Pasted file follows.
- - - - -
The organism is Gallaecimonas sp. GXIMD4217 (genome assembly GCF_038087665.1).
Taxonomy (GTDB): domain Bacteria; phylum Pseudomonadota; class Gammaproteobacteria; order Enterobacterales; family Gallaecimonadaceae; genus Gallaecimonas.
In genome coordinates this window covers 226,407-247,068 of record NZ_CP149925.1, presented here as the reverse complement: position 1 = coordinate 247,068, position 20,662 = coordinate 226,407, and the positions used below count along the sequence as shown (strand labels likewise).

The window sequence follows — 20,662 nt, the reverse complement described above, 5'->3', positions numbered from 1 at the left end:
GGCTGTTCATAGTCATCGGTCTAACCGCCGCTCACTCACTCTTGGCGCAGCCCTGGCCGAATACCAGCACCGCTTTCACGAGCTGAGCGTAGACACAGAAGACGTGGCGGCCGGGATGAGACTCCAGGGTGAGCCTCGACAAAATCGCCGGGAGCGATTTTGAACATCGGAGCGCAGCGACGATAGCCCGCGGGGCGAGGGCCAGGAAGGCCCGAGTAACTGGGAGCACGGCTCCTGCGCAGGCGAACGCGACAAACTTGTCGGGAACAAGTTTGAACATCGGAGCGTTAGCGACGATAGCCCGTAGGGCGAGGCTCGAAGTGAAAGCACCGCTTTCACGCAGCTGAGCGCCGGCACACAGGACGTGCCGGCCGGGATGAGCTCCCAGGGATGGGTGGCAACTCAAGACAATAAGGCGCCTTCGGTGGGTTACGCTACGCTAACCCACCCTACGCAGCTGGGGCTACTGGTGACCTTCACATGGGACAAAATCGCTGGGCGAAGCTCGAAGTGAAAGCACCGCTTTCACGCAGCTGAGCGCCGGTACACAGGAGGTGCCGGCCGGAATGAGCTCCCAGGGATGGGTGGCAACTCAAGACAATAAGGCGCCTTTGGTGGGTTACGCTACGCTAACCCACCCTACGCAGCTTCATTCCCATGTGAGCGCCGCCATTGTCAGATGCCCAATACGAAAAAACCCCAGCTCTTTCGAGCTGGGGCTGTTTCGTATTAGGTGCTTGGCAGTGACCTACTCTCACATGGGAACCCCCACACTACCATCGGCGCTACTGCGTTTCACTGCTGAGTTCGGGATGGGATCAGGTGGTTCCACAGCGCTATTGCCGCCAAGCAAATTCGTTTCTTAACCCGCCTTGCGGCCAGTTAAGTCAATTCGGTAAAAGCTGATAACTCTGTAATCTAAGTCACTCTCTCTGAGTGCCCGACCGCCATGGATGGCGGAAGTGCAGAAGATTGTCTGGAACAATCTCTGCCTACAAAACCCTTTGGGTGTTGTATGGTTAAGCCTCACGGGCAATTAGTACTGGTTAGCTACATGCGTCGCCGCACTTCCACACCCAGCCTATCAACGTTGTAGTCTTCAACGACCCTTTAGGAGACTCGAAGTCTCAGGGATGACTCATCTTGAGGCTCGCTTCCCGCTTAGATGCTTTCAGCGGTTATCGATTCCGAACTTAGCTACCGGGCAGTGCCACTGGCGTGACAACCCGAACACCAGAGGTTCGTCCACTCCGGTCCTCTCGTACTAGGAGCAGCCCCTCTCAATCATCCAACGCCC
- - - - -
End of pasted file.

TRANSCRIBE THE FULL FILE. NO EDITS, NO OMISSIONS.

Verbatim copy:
The organism is Gallaecimonas sp. GXIMD4217 (genome assembly GCF_038087665.1).
Taxonomy (GTDB): domain Bacteria; phylum Pseudomonadota; class Gammaproteobacteria; order Enterobacterales; family Gallaecimonadaceae; genus Gallaecimonas.
In genome coordinates this window covers 226,407-247,068 of record NZ_CP149925.1, presented here as the reverse complement: position 1 = coordinate 247,068, position 20,662 = coordinate 226,407, and the positions used below count along the sequence as shown (strand labels likewise).

The window sequence follows — 20,662 nt, the reverse complement described above, 5'->3', positions numbered from 1 at the left end:
GGCTGTTCATAGTCATCGGTCTAACCGCCGCTCACTCACTCTTGGCGCAGCCCTGGCCGAATACCAGCACCGCTTTCACGAGCTGAGCGTAGACACAGAAGACGTGGCGGCCGGGATGAGACTCCAGGGTGAGCCTCGACAAAATCGCCGGGAGCGATTTTGAACATCGGAGCGCAGCGACGATAGCCCGCGGGGCGAGGGCCAGGAAGGCCCGAGTAACTGGGAGCACGGCTCCTGCGCAGGCGAACGCGACAAACTTGTCGGGAACAAGTTTGAACATCGGAGCGTTAGCGACGATAGCCCGTAGGGCGAGGCTCGAAGTGAAAGCACCGCTTTCACGCAGCTGAGCGCCGGCACACAGGACGTGCCGGCCGGGATGAGCTCCCAGGGATGGGTGGCAACTCAAGACAATAAGGCGCCTTCGGTGGGTTACGCTACGCTAACCCACCCTACGCAGCTGGGGCTACTGGTGACCTTCACATGGGACAAAATCGCTGGGCGAAGCTCGAAGTGAAAGCACCGCTTTCACGCAGCTGAGCGCCGGTACACAGGAGGTGCCGGCCGGAATGAGCTCCCAGGGATGGGTGGCAACTCAAGACAATAAGGCGCCTTTGGTGGGTTACGCTACGCTAACCCACCCTACGCAGCTTCATTCCCATGTGAGCGCCGCCATTGTCAGATGCCCAATACGAAAAAACCCCAGCTCTTTCGAGCTGGGGCTGTTTCGTATTAGGTGCTTGGCAGTGACCTACTCTCACATGGGAACCCCCACACTACCATCGGCGCTACTGCGTTTCACTGCTGAGTTCGGGATGGGATCAGGTGGTTCCACAGCGCTATTGCCGCCAAGCAAATTCGTTTCTTAACCCGCCTTGCGGCCAGTTAAGTCAATTCGGTAAAAGCTGATAACTCTGTAATCTAAGTCACTCTCTCTGAGTGCCCGACCGCCATGGATGGCGGAAGTGCAGAAGATTGTCTGGAACAATCTCTGCCTACAAAACCCTTTGGGTGTTGTATGGTTAAGCCTCACGGGCAATTAGTACTGGTTAGCTACATGCGTCGCCGCACTTCCACACCCAGCCTATCAACGTTGTAGTCTTCAACGACCCTTTAGGAGACTCGAAGTCTCAGGGATGACTCATCTTGAGGCTCGCTTCCCGCTTAGATGCTTTCAGCGGTTATCGATTCCGAACTTAGCTACCGGGCAGTGCCACTGGCGTGACAACCCGAACACCAGAGGTTCGTCCACTCCGGTCCTCTCGTACTAGGAGCAGCCCCTCTCAATCATCCAACGCCC